We need to fuel our vehicles weekly and Iphones last us a year or two. I think itís more noticeable when you get bent over a log on a weekly basis.

  9. #39
    Join Date
    Aug 2011
    Location
    Ocean View, DE
    Posts
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    Big oil will do whatever it takes to squash alternative energy resources. I'd make a bet right now that gas prices will go down after the elections regardless of who wins. Anything to protect their profits.

  10. #40
    Join Date
    Aug 2011
    Location
    Brooklyn
    Posts
    151
    Quote Originally Posted by Doug View Post
    Between the multi-billion dollar quarterly profits the oil companies are earning and the gov blowing billions of dollars in the Middle East (not because we’re interested in the fig trees) it seemed like a no brainer. Thanks for clarifying. If Income tax is first, what’s second, and so on? <br />Is 40B accurate or skewed? I’m thinking in terms of shipping costs going up because of fuel costs rising, resulting in the cost of each item shipped going up. If item prices go up, the tax dollars collected on each one of those items goes up too. With that in mind it would seem the gov is making substantial income on petrol long after it leaves the pump. How much income? Did they factor that in to the reported 40B?<br />We need to fuel our vehicles weekly and Iphones last us a year or two. I think it’s more noticeable when you get bent over a log on a weekly basis.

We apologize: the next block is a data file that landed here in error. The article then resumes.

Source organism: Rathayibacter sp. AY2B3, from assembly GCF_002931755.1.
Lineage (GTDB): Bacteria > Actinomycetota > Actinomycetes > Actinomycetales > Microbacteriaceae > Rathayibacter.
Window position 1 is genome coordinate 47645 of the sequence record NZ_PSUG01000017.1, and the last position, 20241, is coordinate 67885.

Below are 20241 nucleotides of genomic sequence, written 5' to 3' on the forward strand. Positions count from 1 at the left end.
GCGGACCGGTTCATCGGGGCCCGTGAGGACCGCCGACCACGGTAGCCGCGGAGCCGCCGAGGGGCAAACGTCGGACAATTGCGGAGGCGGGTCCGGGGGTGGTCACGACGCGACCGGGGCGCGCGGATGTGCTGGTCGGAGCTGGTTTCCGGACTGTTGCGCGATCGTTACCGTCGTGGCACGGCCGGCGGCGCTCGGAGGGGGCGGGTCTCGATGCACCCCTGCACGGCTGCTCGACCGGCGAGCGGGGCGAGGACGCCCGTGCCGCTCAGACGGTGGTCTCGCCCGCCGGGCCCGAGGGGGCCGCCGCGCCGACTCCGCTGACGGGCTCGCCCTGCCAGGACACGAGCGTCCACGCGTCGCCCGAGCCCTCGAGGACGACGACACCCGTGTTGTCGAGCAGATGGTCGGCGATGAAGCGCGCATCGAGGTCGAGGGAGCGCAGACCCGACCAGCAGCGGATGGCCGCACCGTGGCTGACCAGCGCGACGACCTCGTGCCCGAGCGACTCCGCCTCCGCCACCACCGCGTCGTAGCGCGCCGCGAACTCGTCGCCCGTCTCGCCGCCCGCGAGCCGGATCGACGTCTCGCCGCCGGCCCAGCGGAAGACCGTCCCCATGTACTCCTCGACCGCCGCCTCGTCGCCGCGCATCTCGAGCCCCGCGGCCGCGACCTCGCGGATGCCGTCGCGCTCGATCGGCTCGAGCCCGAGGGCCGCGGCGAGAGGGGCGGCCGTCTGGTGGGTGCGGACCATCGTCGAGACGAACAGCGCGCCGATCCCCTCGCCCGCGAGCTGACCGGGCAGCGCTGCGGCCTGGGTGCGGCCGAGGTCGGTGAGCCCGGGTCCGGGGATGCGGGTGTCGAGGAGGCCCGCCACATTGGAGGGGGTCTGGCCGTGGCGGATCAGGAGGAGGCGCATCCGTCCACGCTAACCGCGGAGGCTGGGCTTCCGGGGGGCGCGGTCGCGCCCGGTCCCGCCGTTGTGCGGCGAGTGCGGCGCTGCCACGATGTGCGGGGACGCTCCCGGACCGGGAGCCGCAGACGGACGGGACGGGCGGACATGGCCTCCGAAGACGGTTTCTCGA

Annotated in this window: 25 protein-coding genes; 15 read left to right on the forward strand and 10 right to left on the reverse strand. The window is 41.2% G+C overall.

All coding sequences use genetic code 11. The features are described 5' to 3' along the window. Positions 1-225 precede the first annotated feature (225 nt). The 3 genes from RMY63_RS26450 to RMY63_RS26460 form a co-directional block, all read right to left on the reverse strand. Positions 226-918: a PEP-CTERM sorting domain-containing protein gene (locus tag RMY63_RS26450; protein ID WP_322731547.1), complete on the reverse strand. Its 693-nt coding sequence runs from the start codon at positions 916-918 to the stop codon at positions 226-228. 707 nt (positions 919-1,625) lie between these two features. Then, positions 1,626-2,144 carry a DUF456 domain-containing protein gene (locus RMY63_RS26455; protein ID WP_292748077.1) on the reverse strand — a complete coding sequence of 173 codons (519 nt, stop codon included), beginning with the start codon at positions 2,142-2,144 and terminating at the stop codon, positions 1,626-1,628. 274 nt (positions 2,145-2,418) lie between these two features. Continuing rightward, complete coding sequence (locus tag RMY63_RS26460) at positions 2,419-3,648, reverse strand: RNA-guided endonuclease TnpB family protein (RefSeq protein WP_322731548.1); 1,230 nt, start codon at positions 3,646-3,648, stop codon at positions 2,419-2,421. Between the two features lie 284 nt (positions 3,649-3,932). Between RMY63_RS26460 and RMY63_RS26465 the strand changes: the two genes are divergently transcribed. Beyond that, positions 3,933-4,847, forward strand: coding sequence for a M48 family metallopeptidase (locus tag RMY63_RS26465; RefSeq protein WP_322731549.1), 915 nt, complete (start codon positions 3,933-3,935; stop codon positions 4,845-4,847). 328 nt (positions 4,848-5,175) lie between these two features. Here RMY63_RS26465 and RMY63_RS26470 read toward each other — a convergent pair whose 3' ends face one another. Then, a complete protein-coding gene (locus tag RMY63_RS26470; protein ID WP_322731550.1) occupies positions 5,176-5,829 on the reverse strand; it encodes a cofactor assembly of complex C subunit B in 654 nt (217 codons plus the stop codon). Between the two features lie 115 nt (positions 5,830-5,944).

1. Income Tax - 42%
    2. Payroll Tax (SS/Medicare) - 40%
    3. Corporate Income Tax - 9%
    4. Other - 6%
    5. Excise Tax - 3%

    Gas taxes are part of excise taxes. The federal government collected about $75B in excise taxes in 2010 and about half of it was from gas taxes. The states collect gas tax revenue too. The revenues are supposed to go to maintain the transportation infrastructure (bridges, highways, roads, etc.).

    In terms of the implied taxes on everything else due to the rising costs due to higher fuel costs, that would be challenging to calculate and is not included in the $40B, but you're right, it exists. The federal tax is a straight per gallon tax not a percentage of cost tax. It is currently $0.184/gallon for gasoline and $0.244/gallon for diesel. So, rising fuel prices do not increase fuel tax revenue to the government.